Tuesday, June 10, 2008

A Moment of Conscience

He’s there again. The dirty, unkempt gray hair, stained and tattered clothes and holding that damn sign. A sidewalk tramp exposing the darker side of life and I feel him tearing at my carefully cocooned world. An inexplicable anger wells up inside me and I want to shout, lazy drunk, con-artist, fraud. I stare resolutely ahead as he approaches the car. He has such a hopeful expression as he limps up to the window. Feeling very uncomfortable, I ignore him and silently scream at the traffic light to turn green. Finally it changes and in the rear view mirror I see a look of despair cross his face. Driving towards home I become increasingly annoyed as I think of the old man. Surely he could get some kind of a job or Government assistance. A faint thought worms its way into my mind. Maybe he doesn't have any where to go. I push the unsettling notion aside as I realize they have shelters or something for these people. Shaking off my annoyance, I pull into my neighborhood and gaze at the pristine homes and manicured lawns and I let the image of shabby and broken man slip from my mind as if he never existed.

copyright Sherry Obsheatz


paisley said...

in order to receive public assistance,, he has to have a verifiable mailing address,, or an active bank account into which the funds can be deposited.. he must also meet at all the scheduled times,, and bring in all the correct documentation at the appointed times.. a lot of the homeless have no way of collecting the documentation necessary to prove that they have need, and or making it to scheduled appointments... being homeless dirty and hungry,, is not enough,, one must be able to provide proof....

June said...

Oh yeah, you said what we all...or at least a lot of us...think and feel and do when faced with these situations...which is often in south Florida! I don't like any of the street people: beggars, newspaper hawkers, or charity donation collectors. In addition to being dangerous, I just don't like people approaching me and basically making me feel compelled to give. I do better giving at grocery stores.

Cynthia said...


Ralph Murre said...

Nice work. The long-ago (and great) movie "Year of Living Dangerously" made the point that no one of us can solve the problem of hunger, but most any one of us can help solve the problem of one person's hunger. And I am not doing that. Thanks for the reminder.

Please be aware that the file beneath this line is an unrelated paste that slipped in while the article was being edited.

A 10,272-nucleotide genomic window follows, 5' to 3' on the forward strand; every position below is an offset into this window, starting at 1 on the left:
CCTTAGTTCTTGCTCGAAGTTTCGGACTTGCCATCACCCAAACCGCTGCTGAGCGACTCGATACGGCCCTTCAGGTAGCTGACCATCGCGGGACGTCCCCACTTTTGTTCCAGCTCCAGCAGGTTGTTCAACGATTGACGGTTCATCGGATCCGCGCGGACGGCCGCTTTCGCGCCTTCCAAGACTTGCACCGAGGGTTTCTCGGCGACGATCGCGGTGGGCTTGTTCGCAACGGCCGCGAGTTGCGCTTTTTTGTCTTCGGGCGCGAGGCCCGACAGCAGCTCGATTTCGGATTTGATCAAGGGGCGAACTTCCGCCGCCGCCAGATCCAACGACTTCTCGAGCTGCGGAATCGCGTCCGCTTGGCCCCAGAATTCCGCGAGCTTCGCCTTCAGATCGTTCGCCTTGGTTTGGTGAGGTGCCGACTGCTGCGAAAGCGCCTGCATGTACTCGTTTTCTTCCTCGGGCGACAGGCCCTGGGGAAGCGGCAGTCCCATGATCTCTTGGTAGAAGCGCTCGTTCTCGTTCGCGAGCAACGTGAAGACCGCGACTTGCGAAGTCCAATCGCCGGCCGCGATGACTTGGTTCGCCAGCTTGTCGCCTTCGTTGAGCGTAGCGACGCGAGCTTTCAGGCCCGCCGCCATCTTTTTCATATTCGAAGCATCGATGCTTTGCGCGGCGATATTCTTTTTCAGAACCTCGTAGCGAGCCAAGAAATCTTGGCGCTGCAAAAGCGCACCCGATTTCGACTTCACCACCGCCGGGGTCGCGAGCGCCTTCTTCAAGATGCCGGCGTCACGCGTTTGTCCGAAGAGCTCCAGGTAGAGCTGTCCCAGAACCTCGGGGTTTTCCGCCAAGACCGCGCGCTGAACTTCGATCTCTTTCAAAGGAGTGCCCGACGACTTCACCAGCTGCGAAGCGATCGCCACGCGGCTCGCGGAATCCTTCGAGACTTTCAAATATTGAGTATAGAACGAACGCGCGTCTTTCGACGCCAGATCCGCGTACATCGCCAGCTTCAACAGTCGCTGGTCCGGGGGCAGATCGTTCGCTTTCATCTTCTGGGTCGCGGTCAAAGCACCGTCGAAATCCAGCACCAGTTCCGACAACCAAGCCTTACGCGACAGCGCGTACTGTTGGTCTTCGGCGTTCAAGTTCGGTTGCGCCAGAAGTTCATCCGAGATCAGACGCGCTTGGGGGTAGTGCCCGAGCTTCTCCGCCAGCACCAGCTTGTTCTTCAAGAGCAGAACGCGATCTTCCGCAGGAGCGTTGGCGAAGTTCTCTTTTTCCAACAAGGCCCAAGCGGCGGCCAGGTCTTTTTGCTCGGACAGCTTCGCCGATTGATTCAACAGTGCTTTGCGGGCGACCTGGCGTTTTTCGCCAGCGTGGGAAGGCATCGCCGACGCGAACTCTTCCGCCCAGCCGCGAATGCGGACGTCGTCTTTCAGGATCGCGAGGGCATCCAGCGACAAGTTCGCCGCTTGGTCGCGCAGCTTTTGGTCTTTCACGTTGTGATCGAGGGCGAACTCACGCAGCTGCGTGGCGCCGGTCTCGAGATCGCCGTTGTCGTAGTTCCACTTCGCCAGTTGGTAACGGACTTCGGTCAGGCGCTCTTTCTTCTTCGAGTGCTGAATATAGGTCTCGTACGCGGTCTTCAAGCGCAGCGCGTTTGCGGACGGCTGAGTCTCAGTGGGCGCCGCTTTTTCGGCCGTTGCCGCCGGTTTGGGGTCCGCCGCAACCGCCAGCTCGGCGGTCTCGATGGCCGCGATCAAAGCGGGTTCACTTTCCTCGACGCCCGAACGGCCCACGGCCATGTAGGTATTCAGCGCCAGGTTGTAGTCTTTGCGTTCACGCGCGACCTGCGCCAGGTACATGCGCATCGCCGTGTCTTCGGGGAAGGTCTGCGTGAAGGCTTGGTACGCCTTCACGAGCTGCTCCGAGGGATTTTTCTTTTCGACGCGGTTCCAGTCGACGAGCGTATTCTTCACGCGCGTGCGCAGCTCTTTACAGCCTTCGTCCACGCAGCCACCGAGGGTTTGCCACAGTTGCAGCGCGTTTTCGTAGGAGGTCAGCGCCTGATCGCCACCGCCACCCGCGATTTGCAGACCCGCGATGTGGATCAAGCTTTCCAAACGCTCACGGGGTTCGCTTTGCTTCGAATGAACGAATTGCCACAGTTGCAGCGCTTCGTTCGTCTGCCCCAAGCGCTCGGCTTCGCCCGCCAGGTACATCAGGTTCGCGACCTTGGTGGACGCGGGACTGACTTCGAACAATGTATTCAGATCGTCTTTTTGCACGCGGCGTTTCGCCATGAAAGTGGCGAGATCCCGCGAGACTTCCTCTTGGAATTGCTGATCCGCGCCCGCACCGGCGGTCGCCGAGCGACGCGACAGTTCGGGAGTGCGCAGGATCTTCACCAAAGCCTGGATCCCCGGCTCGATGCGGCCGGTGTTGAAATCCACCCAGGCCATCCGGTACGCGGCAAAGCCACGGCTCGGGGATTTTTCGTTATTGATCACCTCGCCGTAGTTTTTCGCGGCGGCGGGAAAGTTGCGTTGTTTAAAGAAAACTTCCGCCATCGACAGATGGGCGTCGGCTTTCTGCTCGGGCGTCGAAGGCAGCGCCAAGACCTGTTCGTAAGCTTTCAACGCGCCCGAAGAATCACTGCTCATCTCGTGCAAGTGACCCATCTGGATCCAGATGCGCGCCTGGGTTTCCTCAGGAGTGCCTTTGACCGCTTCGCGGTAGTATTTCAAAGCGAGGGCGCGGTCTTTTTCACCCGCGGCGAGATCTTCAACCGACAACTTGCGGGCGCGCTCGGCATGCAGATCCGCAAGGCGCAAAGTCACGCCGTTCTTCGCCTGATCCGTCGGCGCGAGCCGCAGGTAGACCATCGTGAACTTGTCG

Jennifer Boire said...

I love the Leonard cohen you have playing - what a great idea. Beautiful blog you have created.
was clicking around the web blog universe and happened upon yours, through REbecca's, through Bella's,
can't remember,
jenn aka musemother

Id it is said...

A shameful reality that shows up unexpectedly as we turn a corner; a reality that we've developed an apathy toward even after the Vietnams and Iraqs that we've lived through! Yet we call ourselves an evolved society of a developed nation.

I recently read that a mild dose of Prozac is being prescribed as a mandatory medication to all US soldiers serving outside the country. This might lessen the poor veteran's torture who'll now carry around this false sense of well being for the rest of his life thanks to Prozac! To what extents we can go for our veterans!!!

Nathan said...

The scene you describe happens so often and we all have a moral obligation to help each other. But we should also remember that there is a larger system at work that creates the classes, that creates a situation in which people live so far from each other economically. It's important to work to change that system.

rebecca said...

and they've become part of our architectural landscape, defacing our lives like some unwanted graffiti that we no longer see...and, yet, there but for the Grace of God we go. the only difference that separates them from us is that stroke of bad luck they have been dealt. we can all very easily find ourselves in a similar situation.

I wrote a piece on the homeless back in April on the trials and tribulations they must go through when faced with people who no longer have a sense of compassion. a sad testament to who we are. we need to slit open our sympathetic veins and see them once again for what they truly are: just an unfortunate version of ourselves.

this was very well written white rose and it really hit home.